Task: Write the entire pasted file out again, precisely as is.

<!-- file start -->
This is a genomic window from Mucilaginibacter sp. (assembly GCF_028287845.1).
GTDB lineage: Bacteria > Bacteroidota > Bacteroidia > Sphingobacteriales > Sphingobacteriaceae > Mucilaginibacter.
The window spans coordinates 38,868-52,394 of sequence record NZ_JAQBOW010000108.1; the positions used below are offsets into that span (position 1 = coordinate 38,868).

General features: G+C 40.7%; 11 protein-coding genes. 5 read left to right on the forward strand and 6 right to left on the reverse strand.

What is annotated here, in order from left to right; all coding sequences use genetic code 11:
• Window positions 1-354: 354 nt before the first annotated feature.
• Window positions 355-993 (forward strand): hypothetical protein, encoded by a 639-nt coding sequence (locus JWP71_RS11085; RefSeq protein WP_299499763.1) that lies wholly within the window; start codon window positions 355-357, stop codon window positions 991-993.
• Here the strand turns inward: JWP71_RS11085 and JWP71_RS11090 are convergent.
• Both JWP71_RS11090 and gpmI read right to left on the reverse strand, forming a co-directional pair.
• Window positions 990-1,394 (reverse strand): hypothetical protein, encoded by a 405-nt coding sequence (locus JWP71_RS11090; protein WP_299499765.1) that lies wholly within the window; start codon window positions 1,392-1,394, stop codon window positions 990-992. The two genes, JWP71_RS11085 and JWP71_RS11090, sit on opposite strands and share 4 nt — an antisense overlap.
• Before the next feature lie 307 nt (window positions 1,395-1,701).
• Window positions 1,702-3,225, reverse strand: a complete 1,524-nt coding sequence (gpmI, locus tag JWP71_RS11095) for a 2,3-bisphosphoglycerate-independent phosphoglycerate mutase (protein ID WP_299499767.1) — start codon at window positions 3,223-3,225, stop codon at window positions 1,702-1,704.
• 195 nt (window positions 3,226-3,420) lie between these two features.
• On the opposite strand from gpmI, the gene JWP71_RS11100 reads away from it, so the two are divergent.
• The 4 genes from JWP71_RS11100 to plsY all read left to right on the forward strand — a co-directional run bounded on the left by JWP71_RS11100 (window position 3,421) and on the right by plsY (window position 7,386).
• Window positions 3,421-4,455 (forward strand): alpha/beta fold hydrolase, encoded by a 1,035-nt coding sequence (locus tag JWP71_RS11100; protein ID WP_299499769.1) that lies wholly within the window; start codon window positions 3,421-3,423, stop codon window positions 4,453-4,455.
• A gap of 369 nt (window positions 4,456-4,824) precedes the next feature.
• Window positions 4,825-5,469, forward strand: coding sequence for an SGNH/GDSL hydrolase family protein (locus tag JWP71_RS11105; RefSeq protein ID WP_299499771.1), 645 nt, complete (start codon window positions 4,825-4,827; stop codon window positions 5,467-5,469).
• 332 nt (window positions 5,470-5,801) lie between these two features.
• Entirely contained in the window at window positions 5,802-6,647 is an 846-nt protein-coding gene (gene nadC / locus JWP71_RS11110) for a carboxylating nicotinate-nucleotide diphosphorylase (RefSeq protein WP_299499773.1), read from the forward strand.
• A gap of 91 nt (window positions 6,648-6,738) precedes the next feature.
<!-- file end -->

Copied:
This is a genomic window from Mucilaginibacter sp. (assembly GCF_028287845.1).
GTDB lineage: Bacteria > Bacteroidota > Bacteroidia > Sphingobacteriales > Sphingobacteriaceae > Mucilaginibacter.
The window spans coordinates 38,868-52,394 of sequence record NZ_JAQBOW010000108.1; the positions used below are offsets into that span (position 1 = coordinate 38,868).

General features: G+C 40.7%; 11 protein-coding genes. 5 read left to right on the forward strand and 6 right to left on the reverse strand.

What is annotated here, in order from left to right; all coding sequences use genetic code 11:
• Window positions 1-354: 354 nt before the first annotated feature.
• Window positions 355-993 (forward strand): hypothetical protein, encoded by a 639-nt coding sequence (locus JWP71_RS11085; RefSeq protein WP_299499763.1) that lies wholly within the window; start codon window positions 355-357, stop codon window positions 991-993.
• Here the strand turns inward: JWP71_RS11085 and JWP71_RS11090 are convergent.
• Both JWP71_RS11090 and gpmI read right to left on the reverse strand, forming a co-directional pair.
• Window positions 990-1,394 (reverse strand): hypothetical protein, encoded by a 405-nt coding sequence (locus JWP71_RS11090; protein WP_299499765.1) that lies wholly within the window; start codon window positions 1,392-1,394, stop codon window positions 990-992. The two genes, JWP71_RS11085 and JWP71_RS11090, sit on opposite strands and share 4 nt — an antisense overlap.
• Before the next feature lie 307 nt (window positions 1,395-1,701).
• Window positions 1,702-3,225, reverse strand: a complete 1,524-nt coding sequence (gpmI, locus tag JWP71_RS11095) for a 2,3-bisphosphoglycerate-independent phosphoglycerate mutase (protein ID WP_299499767.1) — start codon at window positions 3,223-3,225, stop codon at window positions 1,702-1,704.
• 195 nt (window positions 3,226-3,420) lie between these two features.
• On the opposite strand from gpmI, the gene JWP71_RS11100 reads away from it, so the two are divergent.
• The 4 genes from JWP71_RS11100 to plsY all read left to right on the forward strand — a co-directional run bounded on the left by JWP71_RS11100 (window position 3,421) and on the right by plsY (window position 7,386).
• Window positions 3,421-4,455 (forward strand): alpha/beta fold hydrolase, encoded by a 1,035-nt coding sequence (locus tag JWP71_RS11100; protein ID WP_299499769.1) that lies wholly within the window; start codon window positions 3,421-3,423, stop codon window positions 4,453-4,455.
• A gap of 369 nt (window positions 4,456-4,824) precedes the next feature.
• Window positions 4,825-5,469, forward strand: coding sequence for an SGNH/GDSL hydrolase family protein (locus tag JWP71_RS11105; RefSeq protein ID WP_299499771.1), 645 nt, complete (start codon window positions 4,825-4,827; stop codon window positions 5,467-5,469).
• 332 nt (window positions 5,470-5,801) lie between these two features.
• Entirely contained in the window at window positions 5,802-6,647 is an 846-nt protein-coding gene (gene nadC / locus JWP71_RS11110) for a carboxylating nicotinate-nucleotide diphosphorylase (RefSeq protein WP_299499773.1), read from the forward strand.
• A gap of 91 nt (window positions 6,648-6,738) precedes the next feature.